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By Jaclyn Glezer, 14 July 2021

Have you attempted to obtain a refund for a travel booking that was cancelled due to COVID-19, but has somehow stalled along the way? Here are my quick tips to help get you back on track.

Get the facts

Before your start your battle, it will be important to arm yourself with as much information as you can related to your booking.

  • Documents: Do you have an invoice from your travel agent, and terms and conditions relating to each component of your booking? If not, ask your agent or supplier for these documents.

  • Airline bookings: Do you have your Conditions of Carriage and Fare Rules from the date you paid for your flights? Do you have your booking reference number or ticket number? Ask your agent for the Refund Application number or other evidence of a refund request, and the date submitted to the airline.

  • ACCC Best Practice Guide: Some light reading to get you up to speed on the regulator's outlook on how cancellations should be handled.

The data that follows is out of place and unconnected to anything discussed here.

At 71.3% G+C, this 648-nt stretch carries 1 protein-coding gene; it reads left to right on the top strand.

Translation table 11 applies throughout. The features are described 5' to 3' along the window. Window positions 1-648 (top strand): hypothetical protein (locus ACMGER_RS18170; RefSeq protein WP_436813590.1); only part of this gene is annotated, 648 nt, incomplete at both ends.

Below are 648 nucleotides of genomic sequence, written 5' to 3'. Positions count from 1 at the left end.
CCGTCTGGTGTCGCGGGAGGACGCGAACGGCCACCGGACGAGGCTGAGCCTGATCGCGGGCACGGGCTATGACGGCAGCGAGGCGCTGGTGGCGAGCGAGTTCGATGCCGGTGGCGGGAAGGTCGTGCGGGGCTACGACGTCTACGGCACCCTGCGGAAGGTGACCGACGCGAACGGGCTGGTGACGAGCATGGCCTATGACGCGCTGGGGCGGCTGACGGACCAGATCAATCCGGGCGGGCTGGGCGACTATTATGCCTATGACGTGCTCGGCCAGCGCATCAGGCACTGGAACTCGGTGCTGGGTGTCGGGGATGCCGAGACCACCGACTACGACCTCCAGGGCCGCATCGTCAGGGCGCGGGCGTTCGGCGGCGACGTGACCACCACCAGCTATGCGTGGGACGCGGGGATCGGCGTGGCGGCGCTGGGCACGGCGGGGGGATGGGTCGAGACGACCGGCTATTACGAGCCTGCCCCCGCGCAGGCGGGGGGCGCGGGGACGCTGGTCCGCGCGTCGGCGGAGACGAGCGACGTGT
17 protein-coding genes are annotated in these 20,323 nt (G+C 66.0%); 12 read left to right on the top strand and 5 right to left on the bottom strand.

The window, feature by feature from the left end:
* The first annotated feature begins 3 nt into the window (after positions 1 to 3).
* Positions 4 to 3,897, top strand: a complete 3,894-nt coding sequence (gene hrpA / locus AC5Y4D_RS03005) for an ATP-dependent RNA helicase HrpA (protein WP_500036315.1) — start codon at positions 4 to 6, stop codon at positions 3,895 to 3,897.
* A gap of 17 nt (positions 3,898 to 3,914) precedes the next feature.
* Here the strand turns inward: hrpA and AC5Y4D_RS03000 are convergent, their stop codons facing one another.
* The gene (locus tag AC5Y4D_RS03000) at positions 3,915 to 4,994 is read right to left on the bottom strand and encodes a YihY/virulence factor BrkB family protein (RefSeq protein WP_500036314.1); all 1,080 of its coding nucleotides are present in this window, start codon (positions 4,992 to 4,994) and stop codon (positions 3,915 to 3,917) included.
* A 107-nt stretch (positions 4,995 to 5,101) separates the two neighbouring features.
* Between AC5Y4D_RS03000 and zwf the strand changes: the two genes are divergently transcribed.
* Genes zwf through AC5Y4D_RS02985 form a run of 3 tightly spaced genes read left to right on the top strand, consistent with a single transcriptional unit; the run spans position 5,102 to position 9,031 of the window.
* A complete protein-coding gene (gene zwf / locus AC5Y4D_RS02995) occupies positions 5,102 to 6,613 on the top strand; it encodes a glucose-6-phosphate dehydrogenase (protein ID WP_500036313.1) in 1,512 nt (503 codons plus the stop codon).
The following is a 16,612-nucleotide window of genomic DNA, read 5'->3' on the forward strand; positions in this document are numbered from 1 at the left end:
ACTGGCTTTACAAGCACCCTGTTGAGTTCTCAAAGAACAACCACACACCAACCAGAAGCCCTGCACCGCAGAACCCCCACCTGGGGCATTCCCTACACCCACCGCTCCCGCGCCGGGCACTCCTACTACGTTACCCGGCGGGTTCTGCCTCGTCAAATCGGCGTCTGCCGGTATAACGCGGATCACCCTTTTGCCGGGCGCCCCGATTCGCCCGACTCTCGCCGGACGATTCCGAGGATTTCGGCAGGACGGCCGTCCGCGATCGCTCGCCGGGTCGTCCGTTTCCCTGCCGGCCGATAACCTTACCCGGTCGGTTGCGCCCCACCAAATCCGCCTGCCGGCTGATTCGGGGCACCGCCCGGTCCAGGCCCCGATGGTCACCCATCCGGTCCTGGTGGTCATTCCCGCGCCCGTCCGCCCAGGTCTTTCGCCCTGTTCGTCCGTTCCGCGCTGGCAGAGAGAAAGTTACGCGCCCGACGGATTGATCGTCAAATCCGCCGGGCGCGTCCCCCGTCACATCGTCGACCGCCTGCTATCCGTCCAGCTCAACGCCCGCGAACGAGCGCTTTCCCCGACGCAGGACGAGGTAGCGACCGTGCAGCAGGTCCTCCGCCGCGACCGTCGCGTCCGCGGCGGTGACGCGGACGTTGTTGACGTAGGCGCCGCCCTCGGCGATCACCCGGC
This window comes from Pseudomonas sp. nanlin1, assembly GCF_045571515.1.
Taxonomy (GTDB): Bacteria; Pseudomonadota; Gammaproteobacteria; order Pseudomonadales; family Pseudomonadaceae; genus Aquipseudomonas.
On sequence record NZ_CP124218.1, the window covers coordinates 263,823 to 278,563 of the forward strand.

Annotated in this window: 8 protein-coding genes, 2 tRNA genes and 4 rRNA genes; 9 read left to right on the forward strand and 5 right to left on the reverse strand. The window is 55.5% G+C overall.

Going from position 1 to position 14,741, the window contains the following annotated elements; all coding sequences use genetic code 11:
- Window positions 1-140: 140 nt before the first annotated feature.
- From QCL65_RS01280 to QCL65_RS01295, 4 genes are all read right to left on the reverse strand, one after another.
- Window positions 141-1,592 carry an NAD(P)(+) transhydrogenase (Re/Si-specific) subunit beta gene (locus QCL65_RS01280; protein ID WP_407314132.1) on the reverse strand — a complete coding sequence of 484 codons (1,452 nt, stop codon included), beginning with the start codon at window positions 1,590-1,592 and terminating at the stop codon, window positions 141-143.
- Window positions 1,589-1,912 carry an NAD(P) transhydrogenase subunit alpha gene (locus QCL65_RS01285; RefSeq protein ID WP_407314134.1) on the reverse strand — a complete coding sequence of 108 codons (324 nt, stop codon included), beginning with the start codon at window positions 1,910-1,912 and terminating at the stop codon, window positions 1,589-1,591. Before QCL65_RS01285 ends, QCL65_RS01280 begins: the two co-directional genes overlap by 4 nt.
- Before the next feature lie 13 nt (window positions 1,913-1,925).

If you're unsure how to interpret your contracts, join Adam's Facebook page. The team or group members may be able to help you out. Also, have a look at the Resources page for extra support.

Request your refund

If you've reviewed your terms and conditions and Conditions of Carriage, and determine you’re eligible for a refund, pick up that phone or send that email. You will need to ask what the turn-around time is to receive your refund. If the processing time is unreasonable, you may choose to submit a letter of demand, once you have confirmation that your refund has been approved.

If you receive the great news that your refund has been approved, only to be charged significant 'unrecoverable costs,' ask for an itemised breakdown of these costs, as per your entitlements under the ACCC Best Practice Guide. Please note that the ACCC does not entitle suppliers to deduct marketing and overhead costs as part of your refund.

If you are entitled to a refund and your supplier is insolvent, immediately lodge a chargeback on your credit card or PayPal, if you arranged payment via those routes.

Last resort

If you believe you are eligible for a refund but your supplier is pushing back, you can take your case to your state or territory's Civil and Administrative Tribunal. Although this sounds intimidating, hundreds of everyday Australians have already taken this route. The application fees are relatively minimal and you can reclaim your application fee upon success.

It's also important to lodge a complaint with the ACCC, so they continue to be aware of the breadth of these problems.

Best of luck!

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